Is an employer justified in selecting employees for voluntary redundancy on the basis of who would cost the least to dismiss, even where such a selection would give rise to indirect age discrimination to employees in a particular age group?
Yes, held the EAT in HM Land Registry v Benson.
HMLR, needing to reduce its headcount, offered a voluntary redundancy/early retirement scheme, with enhanced benefits. Receiving more applicants than could be accommodated within its £12m budget, a selection exercise was undertaken, in which HMLR opted to choose employees who it would cost the least to dismiss. This allowed it to maximise the number of redundancies within its budget. Unsurprisingly, the adoption of this policy had a disproportionate impact on employees in the age group 50-54, who would have been entitled to early retirement on an unreduced pension. Claims for indirect age discrimination were made by five employees and upheld by the Employment Tribunal (ET) on the basis that HMLR could have afforded to select them for redundancy even whilst doing so would have cost them an additional £19.7m. In the ET’s view, HMLR could not therefore objectively justify its indirect discrimination by claiming its actions were a proportionate means of achieving a legitimate aim.
Allowing the appeal, the Employment Appeal Tribunal held that the budget of £12m was part of a “legitimate aim”. By finding that the extra £19.7m was affordable, it had implied HMLR could find the funds and that it would not become insolvent by doing so. The ET should have accepted the employer’s decision to allocate a redundancy budget as representing a genuine “need” which was to be balanced against the impact complained of. Had the ET done that, it would have found HMLR’s indirect discrimination to have been objectively justified as a proportionate means of achieving a legitimate aim.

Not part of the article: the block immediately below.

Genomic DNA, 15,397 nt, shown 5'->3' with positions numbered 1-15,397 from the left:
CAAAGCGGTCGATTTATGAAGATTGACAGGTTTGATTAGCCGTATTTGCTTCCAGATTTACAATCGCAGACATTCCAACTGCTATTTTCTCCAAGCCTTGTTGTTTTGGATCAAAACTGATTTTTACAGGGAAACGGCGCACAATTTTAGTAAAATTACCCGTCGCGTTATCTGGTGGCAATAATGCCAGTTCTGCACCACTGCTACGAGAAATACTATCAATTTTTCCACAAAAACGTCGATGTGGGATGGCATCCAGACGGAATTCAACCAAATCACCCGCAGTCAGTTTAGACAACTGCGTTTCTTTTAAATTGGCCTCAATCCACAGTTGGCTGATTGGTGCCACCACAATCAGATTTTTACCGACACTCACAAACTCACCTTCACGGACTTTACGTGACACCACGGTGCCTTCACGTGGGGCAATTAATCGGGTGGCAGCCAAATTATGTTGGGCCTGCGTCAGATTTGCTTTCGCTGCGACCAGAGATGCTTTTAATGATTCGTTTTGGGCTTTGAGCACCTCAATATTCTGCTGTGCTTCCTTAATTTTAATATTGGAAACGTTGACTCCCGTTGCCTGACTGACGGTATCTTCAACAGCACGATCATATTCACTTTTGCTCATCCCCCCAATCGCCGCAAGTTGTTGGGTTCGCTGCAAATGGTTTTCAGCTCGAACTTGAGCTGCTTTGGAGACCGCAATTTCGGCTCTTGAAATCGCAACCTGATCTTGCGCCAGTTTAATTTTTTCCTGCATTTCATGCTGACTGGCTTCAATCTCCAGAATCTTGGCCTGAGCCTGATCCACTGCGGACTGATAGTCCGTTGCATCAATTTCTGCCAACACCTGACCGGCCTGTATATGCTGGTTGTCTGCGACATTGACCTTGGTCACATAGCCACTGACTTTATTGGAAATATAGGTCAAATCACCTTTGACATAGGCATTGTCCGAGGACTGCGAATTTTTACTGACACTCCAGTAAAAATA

In reaching its decision, the EAT rejected an argument based on Pulham v London Borough of Barking and Dagenham. In that case, the EAT had stated that an employer could not automatically justify discrimination by referring to the costs of a particular budget and then simply declaring the budget to be exhausted. The Pulman case was distinguished from the HMLR case on the basis that it had involved a directly discriminatory pay practice, which the employer wished to continue on grounds of cost, rather than an isolated budget for a particular purpose (redundancy) that was not directly discriminatory but for which a selection exercise could only be done practicably on the basis of indirect age discrimination.
Additionally, the EAT rejected HMLR’s appeal against the ET’s finding of indirect sex discrimination against a female employee who had been refused voluntary redundancy on the basis she was on a career break and would not represent a cost saving. She had not been notified that employees in her position would be excluded, but would have given notice to return to work within the relevant period in the event she had have been. It was accepted that the exclusion of employees on career breaks had a disproportionate impact on female employees. Whilst in principle it was capable of being justified, the ETA found that the failure to notify her was unfair. As a result, the criteria applied to her could not be relied on as proportionate and the ET’s decision on that aspect of the case was upheld.